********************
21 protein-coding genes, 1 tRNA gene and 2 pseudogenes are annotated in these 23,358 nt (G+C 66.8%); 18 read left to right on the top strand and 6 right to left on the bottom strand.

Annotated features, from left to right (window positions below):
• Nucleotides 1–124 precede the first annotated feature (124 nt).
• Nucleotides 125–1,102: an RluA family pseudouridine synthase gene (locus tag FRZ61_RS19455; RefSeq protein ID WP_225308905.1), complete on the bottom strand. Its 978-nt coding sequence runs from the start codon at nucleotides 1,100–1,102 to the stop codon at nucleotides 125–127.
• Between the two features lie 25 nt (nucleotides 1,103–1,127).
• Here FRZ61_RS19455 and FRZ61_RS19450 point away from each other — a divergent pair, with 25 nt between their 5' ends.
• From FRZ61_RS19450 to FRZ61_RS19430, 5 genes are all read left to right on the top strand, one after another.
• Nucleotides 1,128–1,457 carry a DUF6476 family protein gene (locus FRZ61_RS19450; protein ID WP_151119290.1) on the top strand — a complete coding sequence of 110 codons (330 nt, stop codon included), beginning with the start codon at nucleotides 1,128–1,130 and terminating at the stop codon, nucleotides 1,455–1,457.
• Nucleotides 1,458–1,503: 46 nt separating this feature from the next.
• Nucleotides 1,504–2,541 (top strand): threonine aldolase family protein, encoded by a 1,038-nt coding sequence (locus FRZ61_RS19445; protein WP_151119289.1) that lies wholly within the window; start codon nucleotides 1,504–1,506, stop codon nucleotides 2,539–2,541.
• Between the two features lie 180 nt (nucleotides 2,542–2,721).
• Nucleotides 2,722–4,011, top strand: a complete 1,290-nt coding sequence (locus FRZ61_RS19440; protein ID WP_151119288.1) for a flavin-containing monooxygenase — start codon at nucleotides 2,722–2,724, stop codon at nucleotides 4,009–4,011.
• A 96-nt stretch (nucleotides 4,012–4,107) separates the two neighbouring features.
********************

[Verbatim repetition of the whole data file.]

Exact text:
21 protein-coding genes, 1 tRNA gene and 2 pseudogenes are annotated in these 23,358 nt (G+C 66.8%); 18 read left to right on the top strand and 6 right to left on the bottom strand.

Annotated features, from left to right (window positions below):
• Nucleotides 1–124 precede the first annotated feature (124 nt).
• Nucleotides 125–1,102: an RluA family pseudouridine synthase gene (locus tag FRZ61_RS19455; RefSeq protein ID WP_225308905.1), complete on the bottom strand. Its 978-nt coding sequence runs from the start codon at nucleotides 1,100–1,102 to the stop codon at nucleotides 125–127.
• Between the two features lie 25 nt (nucleotides 1,103–1,127).
• Here FRZ61_RS19455 and FRZ61_RS19450 point away from each other — a divergent pair, with 25 nt between their 5' ends.
• From FRZ61_RS19450 to FRZ61_RS19430, 5 genes are all read left to right on the top strand, one after another.
• Nucleotides 1,128–1,457 carry a DUF6476 family protein gene (locus FRZ61_RS19450; protein ID WP_151119290.1) on the top strand — a complete coding sequence of 110 codons (330 nt, stop codon included), beginning with the start codon at nucleotides 1,128–1,130 and terminating at the stop codon, nucleotides 1,455–1,457.
• Nucleotides 1,458–1,503: 46 nt separating this feature from the next.
• Nucleotides 1,504–2,541 (top strand): threonine aldolase family protein, encoded by a 1,038-nt coding sequence (locus FRZ61_RS19445; protein WP_151119289.1) that lies wholly within the window; start codon nucleotides 1,504–1,506, stop codon nucleotides 2,539–2,541.
• Between the two features lie 180 nt (nucleotides 2,542–2,721).
• Nucleotides 2,722–4,011, top strand: a complete 1,290-nt coding sequence (locus FRZ61_RS19440; protein ID WP_151119288.1) for a flavin-containing monooxygenase — start codon at nucleotides 2,722–2,724, stop codon at nucleotides 4,009–4,011.
• A 96-nt stretch (nucleotides 4,012–4,107) separates the two neighbouring features.